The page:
We all have messes to clean up. Our inventory of applications includes tired, old products that were not architected,...
By submitting your personal information, you agree that TechTarget and its partners may contact you regarding relevant content, products and special offers.
that we designed to handle myriad exceptions, that do things they were never designed to do, and that we have so customized they are no longer recognizable and are a nightmare to manage. As the pace of technology change continues to accelerate, these applications are a direct barrier to our IT and enterprise agility. Whenever we think about a new process, product or market opportunity, we consider the application labyrinth the new process or product would have to navigate through, and we get depressed and give up. Even if that old application is only a few years old, we made it so complex that only the brave dare touch it.
Even worse, when we do define a technology path forward to modernize, simplify or replace that troublesome application, some of the users of the application mutiny. They love the exceptions it handles. They are enamored with its complexity. They cannot imagine ever doing things differently.
Application modernization, simplification and replacement are broad and deep topics. Here are some approaches I use that seem to help.
Isolate and introduce 'data brokers'
Often, our legacy applications contain lots of direct data connections. Application elements exchange data directly with each other. Over time, we have built more direct connections onto existing direct connections. When we attempt to revise one portion of the application, we first have to find and dissect all those connections. This work can be so daunting that we simply choose not to update the application.
There is a way out of this -- we can select and implement frameworks that insert a data broker between application elements. These data brokers handle the way the application elements publish out and subscribe to data. The broker knows not only what other application elements need the data but also whether the data is replicated in other application elements. Knowing this, the framework lets us manage the data flow into and out of an element.
As we do this work, the application element becomes its own little (or big) island with data flowing in and out, but as managed by the broker. Once we have isolated the element, we can safely update or replace the element (and its data). This data broker approach also helps us identify and replace data replication issues and define the one true source of the data (rather than having elements with duplicated data that we have to synchronize).
Segregate based on purpose
I like to segregate all activities -- including the functionality of applications -- into two broad categories based on the purpose of those activities. The purpose of a few (very few) activities is to create competitive advantage. Only these activities deserve our innovation and creativity.
Almost everything else we do is important but does not deserve innovation. I call these the parity activities. They are vitally important -- we cannot survive without them -- but no one does business with us because we do these things in a unique, creative way. For example, for the vast majority of us, our accounting system is mission-critical but it is highly unlikely that we win customers and grow market share because of our unique, innovative approach to accounting. (Besides, don't we sort of frown on creative accounting?)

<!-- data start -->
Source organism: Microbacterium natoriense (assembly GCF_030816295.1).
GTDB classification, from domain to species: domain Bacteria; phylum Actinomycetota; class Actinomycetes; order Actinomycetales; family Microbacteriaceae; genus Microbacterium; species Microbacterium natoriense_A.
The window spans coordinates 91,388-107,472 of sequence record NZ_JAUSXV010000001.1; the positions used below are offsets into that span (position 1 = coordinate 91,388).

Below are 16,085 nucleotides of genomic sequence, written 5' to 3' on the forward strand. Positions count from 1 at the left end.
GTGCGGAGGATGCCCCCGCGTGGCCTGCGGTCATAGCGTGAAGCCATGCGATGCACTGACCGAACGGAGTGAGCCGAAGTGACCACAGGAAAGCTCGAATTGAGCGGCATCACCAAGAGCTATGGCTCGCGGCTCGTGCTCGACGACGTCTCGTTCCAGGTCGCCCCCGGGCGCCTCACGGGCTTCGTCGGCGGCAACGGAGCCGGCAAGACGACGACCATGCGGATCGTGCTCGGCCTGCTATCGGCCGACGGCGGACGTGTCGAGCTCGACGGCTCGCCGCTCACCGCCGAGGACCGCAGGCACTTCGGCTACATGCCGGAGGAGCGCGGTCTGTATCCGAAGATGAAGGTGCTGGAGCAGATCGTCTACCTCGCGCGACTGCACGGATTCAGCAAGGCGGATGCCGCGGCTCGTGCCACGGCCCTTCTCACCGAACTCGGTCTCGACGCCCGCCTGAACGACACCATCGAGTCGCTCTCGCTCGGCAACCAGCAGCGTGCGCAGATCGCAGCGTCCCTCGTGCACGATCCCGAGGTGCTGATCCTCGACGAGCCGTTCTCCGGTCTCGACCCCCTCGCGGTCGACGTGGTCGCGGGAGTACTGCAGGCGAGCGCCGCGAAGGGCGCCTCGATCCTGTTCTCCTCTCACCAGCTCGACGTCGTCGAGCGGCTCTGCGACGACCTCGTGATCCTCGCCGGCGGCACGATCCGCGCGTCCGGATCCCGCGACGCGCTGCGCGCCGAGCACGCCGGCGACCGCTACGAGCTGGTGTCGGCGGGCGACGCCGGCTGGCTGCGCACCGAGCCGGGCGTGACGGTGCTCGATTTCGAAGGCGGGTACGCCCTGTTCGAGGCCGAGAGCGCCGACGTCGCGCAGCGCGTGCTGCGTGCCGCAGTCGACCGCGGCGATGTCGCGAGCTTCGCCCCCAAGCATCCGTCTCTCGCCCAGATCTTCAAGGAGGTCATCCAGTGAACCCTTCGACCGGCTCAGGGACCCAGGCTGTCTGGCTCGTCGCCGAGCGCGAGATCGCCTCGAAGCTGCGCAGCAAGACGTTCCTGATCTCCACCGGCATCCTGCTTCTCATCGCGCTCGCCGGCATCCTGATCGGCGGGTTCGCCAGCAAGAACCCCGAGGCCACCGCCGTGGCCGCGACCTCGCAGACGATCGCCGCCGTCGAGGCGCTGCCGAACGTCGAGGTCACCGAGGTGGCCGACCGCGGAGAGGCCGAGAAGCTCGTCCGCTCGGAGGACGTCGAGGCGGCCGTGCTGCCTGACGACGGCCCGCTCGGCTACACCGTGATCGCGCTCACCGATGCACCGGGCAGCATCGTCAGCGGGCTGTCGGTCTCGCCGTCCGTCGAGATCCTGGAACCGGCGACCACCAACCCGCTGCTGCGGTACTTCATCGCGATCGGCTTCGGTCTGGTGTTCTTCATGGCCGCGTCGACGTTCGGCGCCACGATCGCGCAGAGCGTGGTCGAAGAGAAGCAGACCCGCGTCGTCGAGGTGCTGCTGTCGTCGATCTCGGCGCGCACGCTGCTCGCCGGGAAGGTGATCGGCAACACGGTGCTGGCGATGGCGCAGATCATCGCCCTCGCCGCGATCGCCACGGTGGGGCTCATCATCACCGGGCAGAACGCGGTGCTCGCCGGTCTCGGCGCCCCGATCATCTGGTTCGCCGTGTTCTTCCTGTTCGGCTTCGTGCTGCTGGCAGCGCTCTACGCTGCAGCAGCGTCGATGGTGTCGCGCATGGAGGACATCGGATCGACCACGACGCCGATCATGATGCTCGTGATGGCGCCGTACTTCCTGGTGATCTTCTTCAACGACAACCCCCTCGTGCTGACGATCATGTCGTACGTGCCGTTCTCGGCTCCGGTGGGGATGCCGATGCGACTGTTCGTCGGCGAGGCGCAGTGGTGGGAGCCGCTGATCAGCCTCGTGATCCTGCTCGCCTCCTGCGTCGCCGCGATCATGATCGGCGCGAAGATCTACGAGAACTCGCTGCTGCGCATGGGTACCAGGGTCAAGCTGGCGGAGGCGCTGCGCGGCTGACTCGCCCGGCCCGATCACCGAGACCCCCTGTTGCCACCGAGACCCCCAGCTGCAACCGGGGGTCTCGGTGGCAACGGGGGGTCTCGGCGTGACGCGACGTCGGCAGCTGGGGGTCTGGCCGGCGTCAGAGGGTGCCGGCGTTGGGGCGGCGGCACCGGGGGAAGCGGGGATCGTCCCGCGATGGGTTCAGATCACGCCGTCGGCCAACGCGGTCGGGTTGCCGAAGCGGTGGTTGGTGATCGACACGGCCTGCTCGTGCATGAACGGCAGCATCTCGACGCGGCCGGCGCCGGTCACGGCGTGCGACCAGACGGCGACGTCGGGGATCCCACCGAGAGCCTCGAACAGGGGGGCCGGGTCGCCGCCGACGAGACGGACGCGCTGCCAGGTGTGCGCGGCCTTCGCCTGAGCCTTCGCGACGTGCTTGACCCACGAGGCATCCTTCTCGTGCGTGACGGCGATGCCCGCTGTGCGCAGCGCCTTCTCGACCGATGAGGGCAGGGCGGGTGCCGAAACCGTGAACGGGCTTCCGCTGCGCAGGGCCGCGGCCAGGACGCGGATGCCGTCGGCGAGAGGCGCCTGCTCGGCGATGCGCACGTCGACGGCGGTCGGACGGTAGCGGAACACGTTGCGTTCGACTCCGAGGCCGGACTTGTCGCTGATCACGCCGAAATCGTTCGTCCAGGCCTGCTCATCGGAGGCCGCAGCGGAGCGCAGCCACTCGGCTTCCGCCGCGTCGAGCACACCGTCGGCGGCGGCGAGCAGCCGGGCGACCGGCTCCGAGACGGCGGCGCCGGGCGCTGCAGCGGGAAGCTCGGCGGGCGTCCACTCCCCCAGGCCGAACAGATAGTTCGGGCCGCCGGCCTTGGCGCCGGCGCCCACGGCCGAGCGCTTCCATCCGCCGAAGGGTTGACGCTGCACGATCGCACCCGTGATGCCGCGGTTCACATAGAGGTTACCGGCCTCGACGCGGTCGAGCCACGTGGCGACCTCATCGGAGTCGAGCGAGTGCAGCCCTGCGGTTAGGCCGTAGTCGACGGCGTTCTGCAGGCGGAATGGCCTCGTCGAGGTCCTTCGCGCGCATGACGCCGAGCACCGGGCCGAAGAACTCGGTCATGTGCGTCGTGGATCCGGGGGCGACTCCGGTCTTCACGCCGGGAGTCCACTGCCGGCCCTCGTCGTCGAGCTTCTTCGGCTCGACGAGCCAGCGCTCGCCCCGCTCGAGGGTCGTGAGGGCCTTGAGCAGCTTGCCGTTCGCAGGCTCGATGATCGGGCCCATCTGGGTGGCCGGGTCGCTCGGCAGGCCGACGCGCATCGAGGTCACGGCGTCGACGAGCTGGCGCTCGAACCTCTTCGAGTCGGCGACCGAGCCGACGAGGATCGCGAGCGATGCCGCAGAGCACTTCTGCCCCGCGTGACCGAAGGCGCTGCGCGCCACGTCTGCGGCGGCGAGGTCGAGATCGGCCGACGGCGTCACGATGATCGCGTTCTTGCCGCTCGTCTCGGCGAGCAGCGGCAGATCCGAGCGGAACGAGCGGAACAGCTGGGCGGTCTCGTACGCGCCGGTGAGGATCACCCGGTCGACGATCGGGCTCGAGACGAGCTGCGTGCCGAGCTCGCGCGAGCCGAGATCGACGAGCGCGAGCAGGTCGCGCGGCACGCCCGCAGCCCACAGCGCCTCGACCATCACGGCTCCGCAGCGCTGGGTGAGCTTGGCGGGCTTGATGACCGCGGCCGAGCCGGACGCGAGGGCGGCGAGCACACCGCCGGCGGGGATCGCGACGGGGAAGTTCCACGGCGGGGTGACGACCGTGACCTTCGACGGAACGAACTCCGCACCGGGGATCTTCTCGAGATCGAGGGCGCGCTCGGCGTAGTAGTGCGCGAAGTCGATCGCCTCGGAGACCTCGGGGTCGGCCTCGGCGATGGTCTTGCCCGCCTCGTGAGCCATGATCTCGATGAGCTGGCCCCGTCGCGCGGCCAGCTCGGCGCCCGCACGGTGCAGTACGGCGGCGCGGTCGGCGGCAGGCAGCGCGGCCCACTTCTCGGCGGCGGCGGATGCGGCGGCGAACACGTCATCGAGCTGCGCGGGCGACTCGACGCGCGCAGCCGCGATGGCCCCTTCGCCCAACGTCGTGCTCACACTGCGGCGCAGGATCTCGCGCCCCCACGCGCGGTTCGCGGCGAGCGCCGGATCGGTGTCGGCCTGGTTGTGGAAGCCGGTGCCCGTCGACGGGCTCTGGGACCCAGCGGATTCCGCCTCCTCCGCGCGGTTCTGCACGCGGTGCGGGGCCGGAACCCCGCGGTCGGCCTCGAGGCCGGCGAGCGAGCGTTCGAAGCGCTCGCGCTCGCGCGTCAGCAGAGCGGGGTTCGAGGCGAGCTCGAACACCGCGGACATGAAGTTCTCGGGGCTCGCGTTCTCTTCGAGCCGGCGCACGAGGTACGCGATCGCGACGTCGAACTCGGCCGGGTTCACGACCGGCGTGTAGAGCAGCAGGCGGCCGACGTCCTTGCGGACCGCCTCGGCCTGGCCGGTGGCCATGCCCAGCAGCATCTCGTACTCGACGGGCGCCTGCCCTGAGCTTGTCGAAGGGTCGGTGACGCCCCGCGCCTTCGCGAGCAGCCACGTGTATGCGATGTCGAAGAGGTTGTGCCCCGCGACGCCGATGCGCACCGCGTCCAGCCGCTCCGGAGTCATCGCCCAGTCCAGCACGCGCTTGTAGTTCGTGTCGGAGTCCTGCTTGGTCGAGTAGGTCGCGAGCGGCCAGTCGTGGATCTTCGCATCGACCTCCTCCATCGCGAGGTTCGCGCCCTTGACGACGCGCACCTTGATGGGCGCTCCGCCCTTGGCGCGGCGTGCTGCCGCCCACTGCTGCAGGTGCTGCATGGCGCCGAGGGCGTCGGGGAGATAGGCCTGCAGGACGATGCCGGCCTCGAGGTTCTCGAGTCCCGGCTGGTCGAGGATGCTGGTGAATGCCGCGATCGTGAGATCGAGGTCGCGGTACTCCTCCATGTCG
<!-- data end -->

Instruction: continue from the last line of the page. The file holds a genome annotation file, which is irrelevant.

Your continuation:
Yet, how many of us have customized or modified or embedded into our accounting systems interesting ways to do procurement or payables or receivables or inventory costing? If our users are hesitant to give up the lovable (but painful) features of the legacy applications, I talk to them about the purpose of the application and convince them that the way we optimize business value is by doing the parity activities in a standardized, simplified, best practices way -- and we do that through a vanilla implementation and adoption of standard functionality.
I also apply this idea of purpose (to be better than anyone or be as good as everyone) to application consolidation. We once replaced seven customized versions of CRM with a single configured (not coded, not customized) CRM system. There was not a customer on the face of the earth who chose us over our competitors because we had seven customized CRM systems. We took the idea of process parity all the way to specific functionality. We defined an organizational standard for case management workflow. Every case looked and was handled the same way. Even better, with this level of standardization, it is simple to move applications and other services to the cloud, and upgrades are a breeze.
Given the pace of technology and market change, we need to move fast. To do that, let's get serious about making obvious, conscious plans for modernization.
About the author:
Niel Nickolaisen is CTO at O.C. Tanner Co., a Salt Lake City-based human repath fsources consulting company that designs and implements employee recognition programs. A frequent writer and speaker on transforming IT and IT leadership, Niel holds an M.S. degree in engineering from MIT, as well as an MBA degree and a B.S. degree in physics from Utah State University. You can contact Niel at firstname.lastname@example.org.
More CIO advice from Niel Nickolaisen
2015's five big trends and how CIOs should respond
IT must disown DR for effective DR
Custom cloud computing without breaking the bank